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Which has an electronic configuration $1{s^2}2{s^2}2{p^6}3{s^2}3{p^1}$ ?
A. $N{a^ + }$
B. Al
C. F
D. Ti
E. B

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Last updated date: 23rd Jun 2024
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Answer
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Hint: The electronic configuration of an element describes how electrons are distributed in its atomic orbitals. The electronic configurations of atoms follow a standard notation in which all electron-containing atomic subshells are placed in a sequence.

Complete step by step answer:
The electronic configuration of an atom is written with the help of the subshell labels. Now, these labels contain the shell number (given by the principal quantum number), the subshell name, (given by the azimuthal quantum number) and the total number of electrons in the subshell in superscript.
For example if the two electrons are filled in the' subshell of the first shell, then the resulting notation is $1{s^2}$. The three rules that dictate the manner in which electrons are filled in atomic orbitals are Aufbau principle, Pauli’s exclusion principle and Hund’s rule.
In Aufbau principle, the electrons must completely fill the atomic orbitals of a given energy level before occupying an orbital associated with a higher energy.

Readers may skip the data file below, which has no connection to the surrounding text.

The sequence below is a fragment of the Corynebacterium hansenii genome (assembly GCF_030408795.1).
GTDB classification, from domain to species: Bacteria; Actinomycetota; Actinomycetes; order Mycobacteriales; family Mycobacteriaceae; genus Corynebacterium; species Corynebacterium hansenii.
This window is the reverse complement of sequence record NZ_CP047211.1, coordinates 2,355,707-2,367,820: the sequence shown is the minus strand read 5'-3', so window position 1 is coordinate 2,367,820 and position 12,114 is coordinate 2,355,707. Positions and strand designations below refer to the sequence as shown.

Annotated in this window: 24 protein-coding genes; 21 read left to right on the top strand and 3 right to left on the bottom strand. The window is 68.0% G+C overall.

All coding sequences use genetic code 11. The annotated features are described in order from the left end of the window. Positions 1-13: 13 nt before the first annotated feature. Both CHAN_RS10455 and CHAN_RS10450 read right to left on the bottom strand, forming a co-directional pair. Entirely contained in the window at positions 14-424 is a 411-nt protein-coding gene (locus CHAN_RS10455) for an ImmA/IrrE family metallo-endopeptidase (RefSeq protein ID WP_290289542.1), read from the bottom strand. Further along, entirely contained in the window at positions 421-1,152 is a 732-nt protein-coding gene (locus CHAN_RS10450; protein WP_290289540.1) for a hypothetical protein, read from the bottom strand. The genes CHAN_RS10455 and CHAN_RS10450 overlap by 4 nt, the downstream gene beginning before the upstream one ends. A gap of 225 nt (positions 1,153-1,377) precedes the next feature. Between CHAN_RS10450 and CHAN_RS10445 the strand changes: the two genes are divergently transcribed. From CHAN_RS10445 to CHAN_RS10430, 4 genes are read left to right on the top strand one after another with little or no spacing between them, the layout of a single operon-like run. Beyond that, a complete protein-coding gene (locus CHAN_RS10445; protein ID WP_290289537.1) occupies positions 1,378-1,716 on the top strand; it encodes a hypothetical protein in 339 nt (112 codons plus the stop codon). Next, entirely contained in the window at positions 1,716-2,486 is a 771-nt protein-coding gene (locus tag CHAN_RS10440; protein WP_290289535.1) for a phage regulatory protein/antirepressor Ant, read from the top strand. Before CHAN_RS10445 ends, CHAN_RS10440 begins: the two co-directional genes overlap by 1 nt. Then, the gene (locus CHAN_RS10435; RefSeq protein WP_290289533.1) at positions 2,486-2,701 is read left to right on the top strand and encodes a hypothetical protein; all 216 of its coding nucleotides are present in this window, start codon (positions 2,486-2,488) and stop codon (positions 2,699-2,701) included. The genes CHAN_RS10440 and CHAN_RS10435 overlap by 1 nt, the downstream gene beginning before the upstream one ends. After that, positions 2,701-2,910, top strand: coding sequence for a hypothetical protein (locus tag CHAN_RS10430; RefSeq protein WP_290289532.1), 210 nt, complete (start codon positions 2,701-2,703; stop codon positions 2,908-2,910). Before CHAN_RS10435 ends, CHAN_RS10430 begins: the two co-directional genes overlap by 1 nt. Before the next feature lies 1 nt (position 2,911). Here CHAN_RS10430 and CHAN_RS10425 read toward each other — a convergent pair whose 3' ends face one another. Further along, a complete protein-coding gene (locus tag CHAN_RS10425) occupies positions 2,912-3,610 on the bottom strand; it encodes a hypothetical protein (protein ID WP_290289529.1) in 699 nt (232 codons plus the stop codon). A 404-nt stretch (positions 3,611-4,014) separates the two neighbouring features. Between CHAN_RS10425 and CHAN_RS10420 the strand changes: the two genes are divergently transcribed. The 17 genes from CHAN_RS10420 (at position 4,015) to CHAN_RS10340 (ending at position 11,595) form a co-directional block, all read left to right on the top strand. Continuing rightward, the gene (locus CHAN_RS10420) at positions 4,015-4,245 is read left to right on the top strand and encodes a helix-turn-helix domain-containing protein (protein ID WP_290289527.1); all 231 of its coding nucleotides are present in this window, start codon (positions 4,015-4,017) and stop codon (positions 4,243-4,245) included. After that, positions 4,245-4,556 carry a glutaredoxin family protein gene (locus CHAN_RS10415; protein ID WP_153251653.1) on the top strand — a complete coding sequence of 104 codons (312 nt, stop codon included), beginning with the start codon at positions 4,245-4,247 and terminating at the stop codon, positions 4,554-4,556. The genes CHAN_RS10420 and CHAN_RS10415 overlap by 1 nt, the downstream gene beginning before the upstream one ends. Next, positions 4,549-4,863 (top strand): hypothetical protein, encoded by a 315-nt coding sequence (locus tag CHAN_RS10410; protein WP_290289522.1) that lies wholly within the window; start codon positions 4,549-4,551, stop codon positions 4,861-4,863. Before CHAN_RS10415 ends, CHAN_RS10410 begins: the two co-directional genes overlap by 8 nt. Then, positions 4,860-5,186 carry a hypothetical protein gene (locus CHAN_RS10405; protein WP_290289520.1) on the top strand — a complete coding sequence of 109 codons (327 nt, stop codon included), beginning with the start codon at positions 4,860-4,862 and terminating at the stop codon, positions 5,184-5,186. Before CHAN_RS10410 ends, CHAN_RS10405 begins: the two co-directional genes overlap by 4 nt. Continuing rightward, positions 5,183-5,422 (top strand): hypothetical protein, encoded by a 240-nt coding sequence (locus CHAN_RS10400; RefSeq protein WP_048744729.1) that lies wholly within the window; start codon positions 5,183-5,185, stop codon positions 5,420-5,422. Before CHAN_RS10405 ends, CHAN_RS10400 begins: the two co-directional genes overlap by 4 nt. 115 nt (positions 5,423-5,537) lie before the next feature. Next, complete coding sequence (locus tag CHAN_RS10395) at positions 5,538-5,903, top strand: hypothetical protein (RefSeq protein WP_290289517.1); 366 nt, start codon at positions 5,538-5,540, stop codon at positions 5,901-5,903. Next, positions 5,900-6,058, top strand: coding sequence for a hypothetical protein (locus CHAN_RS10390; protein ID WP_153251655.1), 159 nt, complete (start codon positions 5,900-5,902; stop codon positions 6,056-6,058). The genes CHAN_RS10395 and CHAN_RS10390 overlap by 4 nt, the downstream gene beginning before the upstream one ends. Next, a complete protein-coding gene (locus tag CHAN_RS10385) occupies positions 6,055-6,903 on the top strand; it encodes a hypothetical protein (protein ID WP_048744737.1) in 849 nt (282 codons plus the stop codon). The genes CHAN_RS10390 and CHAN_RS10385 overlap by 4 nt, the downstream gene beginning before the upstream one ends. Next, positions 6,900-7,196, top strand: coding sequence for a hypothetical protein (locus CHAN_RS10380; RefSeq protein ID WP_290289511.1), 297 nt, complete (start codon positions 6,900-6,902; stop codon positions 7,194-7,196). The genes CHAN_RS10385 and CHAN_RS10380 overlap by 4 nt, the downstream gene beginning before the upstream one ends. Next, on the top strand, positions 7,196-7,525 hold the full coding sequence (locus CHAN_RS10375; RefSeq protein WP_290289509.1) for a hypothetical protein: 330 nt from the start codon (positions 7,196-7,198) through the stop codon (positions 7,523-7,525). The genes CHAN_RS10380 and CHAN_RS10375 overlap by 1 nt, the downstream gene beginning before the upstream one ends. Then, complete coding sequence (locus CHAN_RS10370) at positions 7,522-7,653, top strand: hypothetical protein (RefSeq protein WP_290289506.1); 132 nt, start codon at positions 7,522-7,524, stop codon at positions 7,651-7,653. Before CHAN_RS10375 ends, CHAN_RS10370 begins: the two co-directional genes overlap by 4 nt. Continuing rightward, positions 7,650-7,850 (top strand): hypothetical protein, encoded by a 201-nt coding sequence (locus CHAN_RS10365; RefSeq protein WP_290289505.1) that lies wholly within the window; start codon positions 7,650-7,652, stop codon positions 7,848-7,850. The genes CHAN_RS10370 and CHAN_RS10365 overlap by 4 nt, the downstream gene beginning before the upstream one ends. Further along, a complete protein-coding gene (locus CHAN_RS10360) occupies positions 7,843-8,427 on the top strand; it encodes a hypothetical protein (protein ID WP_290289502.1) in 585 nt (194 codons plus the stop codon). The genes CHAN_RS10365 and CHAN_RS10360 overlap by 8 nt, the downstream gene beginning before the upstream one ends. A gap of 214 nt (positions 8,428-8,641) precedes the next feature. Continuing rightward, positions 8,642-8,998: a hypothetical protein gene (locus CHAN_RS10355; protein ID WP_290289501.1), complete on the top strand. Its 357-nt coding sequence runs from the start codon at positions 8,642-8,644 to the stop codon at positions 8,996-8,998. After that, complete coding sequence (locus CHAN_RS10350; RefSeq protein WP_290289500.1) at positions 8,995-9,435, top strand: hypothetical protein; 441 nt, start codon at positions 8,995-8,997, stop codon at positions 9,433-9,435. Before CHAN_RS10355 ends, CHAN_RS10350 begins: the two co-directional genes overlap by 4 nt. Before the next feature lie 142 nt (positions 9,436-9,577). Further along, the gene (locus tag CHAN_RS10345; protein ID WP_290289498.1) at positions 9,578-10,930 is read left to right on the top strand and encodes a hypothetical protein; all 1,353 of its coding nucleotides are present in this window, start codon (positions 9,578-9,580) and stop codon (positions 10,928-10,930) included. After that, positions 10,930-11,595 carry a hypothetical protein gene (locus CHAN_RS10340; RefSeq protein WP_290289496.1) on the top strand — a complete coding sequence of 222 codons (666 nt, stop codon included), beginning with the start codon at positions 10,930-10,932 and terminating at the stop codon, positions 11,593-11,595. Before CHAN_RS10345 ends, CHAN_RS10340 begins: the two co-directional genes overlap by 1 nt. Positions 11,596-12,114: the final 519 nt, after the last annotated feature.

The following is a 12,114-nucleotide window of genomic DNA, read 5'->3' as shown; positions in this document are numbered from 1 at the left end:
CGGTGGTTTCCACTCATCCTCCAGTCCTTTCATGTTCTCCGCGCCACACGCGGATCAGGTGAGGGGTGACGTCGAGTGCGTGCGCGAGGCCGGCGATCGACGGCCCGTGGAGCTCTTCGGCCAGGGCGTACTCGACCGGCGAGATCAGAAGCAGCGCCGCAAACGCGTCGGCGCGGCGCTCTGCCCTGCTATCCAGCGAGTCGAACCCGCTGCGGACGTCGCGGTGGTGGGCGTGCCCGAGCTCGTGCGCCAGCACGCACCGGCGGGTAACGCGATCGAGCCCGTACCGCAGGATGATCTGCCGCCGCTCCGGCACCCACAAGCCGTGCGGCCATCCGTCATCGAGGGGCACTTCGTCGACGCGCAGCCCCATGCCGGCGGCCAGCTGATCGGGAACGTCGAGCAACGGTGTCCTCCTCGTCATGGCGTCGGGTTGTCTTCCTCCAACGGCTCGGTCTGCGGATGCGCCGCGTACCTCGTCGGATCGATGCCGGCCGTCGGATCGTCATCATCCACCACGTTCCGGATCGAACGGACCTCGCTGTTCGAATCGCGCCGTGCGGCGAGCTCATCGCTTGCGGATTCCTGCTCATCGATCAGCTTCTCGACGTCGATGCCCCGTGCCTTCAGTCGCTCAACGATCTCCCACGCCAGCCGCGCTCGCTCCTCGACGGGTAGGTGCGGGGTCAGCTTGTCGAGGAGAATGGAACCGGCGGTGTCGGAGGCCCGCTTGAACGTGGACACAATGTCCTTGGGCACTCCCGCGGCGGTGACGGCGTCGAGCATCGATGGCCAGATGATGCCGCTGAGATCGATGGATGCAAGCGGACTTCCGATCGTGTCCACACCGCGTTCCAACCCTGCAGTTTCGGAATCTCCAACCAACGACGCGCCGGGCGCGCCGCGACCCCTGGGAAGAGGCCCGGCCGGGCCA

In Pauli’s exclusion principle, no two electrons can have equal values for all four quantum numbers and each subshell of an orbital can accommodate a maximum of two electrons and both the electrons must have opposite spins.
In Hund’s rule, all the subshells in an orbital must be singly occupied before any subshell is doubly occupied.
The order in which the electrons are filled in atomic orbitals as per the Aufbau principle is as shown:

Now, among the given options Al is the correct option as, the atomic number of aluminum Is 13 and further, according the given rules, its electronic configuration is $1{s^2}2{s^2}2{p^6}3{s^2}3{p^1}$.

Hence, option B is correct.

Note:
The electronic configuration of copper is $[Ar]3{d^{10}}4{s^1}$. This configuration disobeys the aufbau principle due to the relatively small energy gap between the $3d$ and the $4s$ orbitals and chromium is also one such exception in this case. These exceptions can sometimes be explained by the stability provided by half-filled or completely filled subshells.